February 16, 2011 at 11:15 am |
      • msgirl

        Thank you.

        February 16, 2011 at 2:13 pm |
      • dnote? failing grade!

        ID 10 T error: the levees failed because of the storm surged caused by Katrina.

        Love it when y'all pick 'n' choose what to gripe about. Makes you sound so much more ignorant.

        KUTGW!

        February 16, 2011 at 3:18 pm |
      • EJ

        Nobody planned or built a city below sea level. The French Quarter, established as a French colony in 1620, is above sea level. It is as far up river as big ships want to go which is why the port is there. The rest of the city grew up around it over the course of 375 odd years before Katrina hit. So, nobody was SO STUPID as to build a city below sea level and it is not the FAULT of anyone who lives there. People need to get off of that trip. It is just stupid to think that way.

        February 16, 2011 at 3:24 pm |
      • bam

        I am pretty sure the stupidity of having a city BELOW sea level at the face of the Sea destroyed New Orleans nothing else.
        Or should we just agree and say GRAVITY destroyed New Orleans.
        Not many people would stand in front of a car at WOT while being held back by a chain all their lives.

        February 16, 2011 at 3:40 pm |
      • dontchaknow

        actually we did. not to sound cold, but it's just not the same – not the same disaster or the same unique area of the country and world. that's just the reality.

        February 16, 2011 at 5:49 pm |
      • Rigel54

        Thanks dnote, and @failinggrade and the other imbecile. A few details: The levees in New Orleans failed at 80% of their design capacity. Sort of like your house collapsing in a 60 mph wind. If they'd been built by private industry the builder would have been liable for all damages. Had they not failed I would have had $604 damages, not $250,000. Federal incompetence, corruption, and laziness, caused the disaster, not the hurricane. Absent the hurricane, no damage? True. Present levies as designed no damage? True. Port cities by necessity are pretty much at sea level. That goes for New York, Boston, Charleston, Savannah, Miami, Los Angeles, you name it. A Katrina strike would have ruined them all. Levies, dikes, and dams protect huge swathes of our country. Look around you, your might be surprised, you heartless scum. And we're (mostly) not below sea level, that's a popular myth.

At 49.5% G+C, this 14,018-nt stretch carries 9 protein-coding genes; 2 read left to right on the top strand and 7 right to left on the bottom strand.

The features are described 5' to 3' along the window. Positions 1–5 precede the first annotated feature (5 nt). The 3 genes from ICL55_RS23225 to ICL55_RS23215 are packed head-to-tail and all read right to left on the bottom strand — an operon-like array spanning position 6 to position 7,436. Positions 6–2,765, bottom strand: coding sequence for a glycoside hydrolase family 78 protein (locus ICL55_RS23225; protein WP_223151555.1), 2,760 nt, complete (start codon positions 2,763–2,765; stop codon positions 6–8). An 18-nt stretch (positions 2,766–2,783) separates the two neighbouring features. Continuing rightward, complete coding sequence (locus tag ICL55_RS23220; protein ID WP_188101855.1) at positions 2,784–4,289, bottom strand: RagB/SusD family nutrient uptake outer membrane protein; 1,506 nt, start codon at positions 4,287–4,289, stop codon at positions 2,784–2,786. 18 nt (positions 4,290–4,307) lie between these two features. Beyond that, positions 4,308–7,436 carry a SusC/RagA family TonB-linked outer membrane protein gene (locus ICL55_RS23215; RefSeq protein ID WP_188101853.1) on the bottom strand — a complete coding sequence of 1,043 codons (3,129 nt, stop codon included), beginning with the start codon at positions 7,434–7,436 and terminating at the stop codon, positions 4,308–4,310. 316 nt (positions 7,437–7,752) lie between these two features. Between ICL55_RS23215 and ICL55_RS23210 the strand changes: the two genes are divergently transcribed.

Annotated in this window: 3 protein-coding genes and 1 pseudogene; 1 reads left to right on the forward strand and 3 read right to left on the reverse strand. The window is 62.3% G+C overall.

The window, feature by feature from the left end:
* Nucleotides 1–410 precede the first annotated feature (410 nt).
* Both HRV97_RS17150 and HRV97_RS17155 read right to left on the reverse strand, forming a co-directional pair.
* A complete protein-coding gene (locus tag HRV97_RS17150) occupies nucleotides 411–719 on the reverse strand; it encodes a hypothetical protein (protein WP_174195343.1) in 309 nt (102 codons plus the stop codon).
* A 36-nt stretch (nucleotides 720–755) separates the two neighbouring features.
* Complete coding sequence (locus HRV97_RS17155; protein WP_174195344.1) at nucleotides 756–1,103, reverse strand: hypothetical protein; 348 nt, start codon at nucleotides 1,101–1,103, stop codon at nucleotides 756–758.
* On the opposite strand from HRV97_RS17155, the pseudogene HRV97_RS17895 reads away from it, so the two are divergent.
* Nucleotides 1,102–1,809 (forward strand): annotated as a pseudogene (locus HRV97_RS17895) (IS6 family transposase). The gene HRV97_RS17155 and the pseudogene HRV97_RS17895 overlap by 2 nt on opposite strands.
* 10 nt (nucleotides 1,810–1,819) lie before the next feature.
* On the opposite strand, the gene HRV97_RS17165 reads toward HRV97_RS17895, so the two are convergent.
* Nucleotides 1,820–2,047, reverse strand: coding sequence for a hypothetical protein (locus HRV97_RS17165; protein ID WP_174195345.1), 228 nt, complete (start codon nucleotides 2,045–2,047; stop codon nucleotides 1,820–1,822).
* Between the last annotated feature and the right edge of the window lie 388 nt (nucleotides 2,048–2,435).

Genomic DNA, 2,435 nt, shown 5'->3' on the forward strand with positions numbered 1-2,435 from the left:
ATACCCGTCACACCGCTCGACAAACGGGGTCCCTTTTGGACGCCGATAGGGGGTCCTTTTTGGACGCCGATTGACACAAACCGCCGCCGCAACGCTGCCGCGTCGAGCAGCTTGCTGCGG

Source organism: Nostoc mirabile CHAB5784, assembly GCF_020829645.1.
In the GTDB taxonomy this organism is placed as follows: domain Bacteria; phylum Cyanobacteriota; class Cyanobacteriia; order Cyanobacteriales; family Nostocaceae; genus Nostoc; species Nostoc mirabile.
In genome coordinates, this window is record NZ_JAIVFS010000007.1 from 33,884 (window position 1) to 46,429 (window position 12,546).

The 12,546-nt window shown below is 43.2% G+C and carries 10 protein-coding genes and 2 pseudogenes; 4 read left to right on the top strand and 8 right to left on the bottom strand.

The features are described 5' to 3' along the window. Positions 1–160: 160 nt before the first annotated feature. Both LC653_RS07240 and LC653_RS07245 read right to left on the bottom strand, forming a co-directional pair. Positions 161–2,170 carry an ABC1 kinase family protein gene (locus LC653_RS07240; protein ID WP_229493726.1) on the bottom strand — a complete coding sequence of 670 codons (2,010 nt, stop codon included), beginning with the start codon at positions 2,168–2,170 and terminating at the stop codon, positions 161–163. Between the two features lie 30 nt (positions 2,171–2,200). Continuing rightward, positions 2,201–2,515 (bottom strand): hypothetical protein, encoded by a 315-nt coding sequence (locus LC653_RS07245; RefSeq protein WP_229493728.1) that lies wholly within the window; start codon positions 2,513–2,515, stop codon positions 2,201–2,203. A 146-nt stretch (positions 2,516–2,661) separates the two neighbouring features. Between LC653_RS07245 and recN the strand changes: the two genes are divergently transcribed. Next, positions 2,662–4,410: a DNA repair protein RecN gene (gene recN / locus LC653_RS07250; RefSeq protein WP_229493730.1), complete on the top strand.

February 16, 2011 at 11:25 pm |
    • LakeviewGal

      If you think you are sick of HEARING about Katrina, imagine how sick the people of New Orleans are of confronting it on a daily basis. Katrina and the levee failures that followed are one of the greatest disasters to befall an American city. There are many lessons to be learned from it, not the least of which is that New Orleans and her residents are incredibly resillient. Great attitude – you must not be a native.

      February 16, 2011 at 11:16 am |
      • Ryan

        No, actually I live in an area that doesnt rely on bashing the government 24/7 with my hands always outstretched.

        When government fails – the people pick up the slack, succeed, and learn not to rely so much on government. New Orleans still hasnt learned that lesson.

        So no, Im not a native.

        February 16, 2011 at 2:30 pm |
      • Sammie

        We thank god for that ryan... stay right where you are!

        February 16, 2011 at 2:44 pm |
      • RS@ryan

        Wow, you really are an ass! No one likes to ask for help, but it's good to know it's there when you need it. I'm so sick of idiots like you taking an uplifting story and just trying to make it into a negative. Just die.

        February 16, 2011 at 3:06 pm |
      • Bookenz

        One lesson learned: don't build a city that needs a levee.

        February 16, 2011 at 3:27 pm |
      • Rigel54